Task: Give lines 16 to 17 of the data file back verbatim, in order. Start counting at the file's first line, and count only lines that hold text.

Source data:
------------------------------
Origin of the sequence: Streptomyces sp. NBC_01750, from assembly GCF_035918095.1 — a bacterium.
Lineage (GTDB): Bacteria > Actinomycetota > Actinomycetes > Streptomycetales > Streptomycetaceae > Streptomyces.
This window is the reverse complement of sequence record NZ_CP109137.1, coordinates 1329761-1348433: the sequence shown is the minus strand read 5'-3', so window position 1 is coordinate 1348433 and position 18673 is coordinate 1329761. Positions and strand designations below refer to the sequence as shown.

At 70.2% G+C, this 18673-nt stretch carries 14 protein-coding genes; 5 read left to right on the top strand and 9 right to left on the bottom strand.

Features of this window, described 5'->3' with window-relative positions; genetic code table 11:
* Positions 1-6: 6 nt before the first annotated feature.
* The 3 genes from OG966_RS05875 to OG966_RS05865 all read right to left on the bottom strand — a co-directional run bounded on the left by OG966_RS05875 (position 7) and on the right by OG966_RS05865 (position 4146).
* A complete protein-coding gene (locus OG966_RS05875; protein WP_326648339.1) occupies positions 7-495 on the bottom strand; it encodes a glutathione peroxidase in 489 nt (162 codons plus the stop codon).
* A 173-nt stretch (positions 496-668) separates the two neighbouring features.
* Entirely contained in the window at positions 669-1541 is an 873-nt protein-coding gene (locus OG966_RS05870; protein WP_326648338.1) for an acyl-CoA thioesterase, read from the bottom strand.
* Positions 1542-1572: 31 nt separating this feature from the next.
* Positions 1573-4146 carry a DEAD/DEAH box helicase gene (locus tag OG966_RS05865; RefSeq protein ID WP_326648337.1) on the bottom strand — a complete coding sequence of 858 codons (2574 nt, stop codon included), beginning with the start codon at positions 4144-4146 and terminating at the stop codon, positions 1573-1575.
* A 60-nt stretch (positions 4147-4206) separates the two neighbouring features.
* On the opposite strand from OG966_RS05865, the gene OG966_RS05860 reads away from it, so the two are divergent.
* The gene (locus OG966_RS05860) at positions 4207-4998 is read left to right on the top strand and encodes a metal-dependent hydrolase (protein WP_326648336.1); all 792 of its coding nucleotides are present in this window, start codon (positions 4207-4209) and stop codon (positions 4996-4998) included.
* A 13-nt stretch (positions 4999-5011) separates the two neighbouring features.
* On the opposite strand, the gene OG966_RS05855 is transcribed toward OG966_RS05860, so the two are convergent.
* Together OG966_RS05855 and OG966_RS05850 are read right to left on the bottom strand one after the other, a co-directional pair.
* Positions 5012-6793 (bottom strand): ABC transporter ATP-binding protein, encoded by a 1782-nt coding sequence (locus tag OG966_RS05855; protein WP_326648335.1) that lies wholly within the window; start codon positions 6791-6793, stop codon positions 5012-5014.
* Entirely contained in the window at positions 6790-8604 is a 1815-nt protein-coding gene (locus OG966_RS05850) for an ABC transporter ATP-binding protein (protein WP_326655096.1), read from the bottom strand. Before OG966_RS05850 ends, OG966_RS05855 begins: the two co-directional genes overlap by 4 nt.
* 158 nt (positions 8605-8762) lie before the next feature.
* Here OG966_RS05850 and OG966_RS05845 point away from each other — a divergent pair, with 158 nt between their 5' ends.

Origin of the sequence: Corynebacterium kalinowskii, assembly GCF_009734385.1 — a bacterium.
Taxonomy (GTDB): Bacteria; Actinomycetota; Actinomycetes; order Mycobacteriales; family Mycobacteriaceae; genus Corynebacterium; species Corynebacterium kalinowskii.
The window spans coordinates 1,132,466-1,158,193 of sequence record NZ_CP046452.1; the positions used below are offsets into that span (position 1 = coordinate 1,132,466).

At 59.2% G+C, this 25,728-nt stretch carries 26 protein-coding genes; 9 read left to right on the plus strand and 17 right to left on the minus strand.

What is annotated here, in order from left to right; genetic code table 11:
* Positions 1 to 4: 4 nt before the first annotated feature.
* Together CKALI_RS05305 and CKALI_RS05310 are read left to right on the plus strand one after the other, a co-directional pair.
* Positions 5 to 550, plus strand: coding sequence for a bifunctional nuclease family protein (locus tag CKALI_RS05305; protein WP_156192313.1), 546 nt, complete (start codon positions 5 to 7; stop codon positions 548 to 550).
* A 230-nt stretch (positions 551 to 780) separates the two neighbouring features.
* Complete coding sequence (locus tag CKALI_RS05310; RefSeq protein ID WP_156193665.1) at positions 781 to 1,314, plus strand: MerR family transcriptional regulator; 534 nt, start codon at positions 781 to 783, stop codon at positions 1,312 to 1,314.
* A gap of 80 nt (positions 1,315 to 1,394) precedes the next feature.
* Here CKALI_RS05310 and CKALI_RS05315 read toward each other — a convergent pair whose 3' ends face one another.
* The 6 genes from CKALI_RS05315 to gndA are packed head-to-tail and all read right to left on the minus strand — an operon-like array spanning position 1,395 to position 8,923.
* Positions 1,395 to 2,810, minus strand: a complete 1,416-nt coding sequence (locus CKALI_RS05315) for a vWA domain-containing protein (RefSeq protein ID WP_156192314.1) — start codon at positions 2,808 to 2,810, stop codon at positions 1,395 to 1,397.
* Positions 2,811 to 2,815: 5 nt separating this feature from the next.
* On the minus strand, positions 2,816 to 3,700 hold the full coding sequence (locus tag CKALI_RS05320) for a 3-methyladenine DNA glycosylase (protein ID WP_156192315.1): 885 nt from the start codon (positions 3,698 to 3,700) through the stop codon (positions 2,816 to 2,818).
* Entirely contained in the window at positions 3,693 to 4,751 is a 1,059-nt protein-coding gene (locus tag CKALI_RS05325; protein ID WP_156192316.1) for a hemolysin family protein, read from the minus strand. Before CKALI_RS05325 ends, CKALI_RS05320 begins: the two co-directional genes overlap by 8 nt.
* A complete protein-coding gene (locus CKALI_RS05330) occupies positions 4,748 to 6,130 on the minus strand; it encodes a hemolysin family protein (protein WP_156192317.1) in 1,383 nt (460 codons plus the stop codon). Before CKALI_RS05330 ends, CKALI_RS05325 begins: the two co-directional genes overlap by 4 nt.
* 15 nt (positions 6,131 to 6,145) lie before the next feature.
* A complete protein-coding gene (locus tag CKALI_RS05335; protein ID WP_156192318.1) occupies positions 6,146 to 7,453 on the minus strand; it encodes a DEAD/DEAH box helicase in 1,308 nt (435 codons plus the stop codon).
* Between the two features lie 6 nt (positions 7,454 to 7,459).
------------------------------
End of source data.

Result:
* A 13-nt stretch (positions 4999-5011) separates the two neighbouring features.
* On the opposite strand, the gene OG966_RS05855 is transcribed toward OG966_RS05860, so the two are convergent.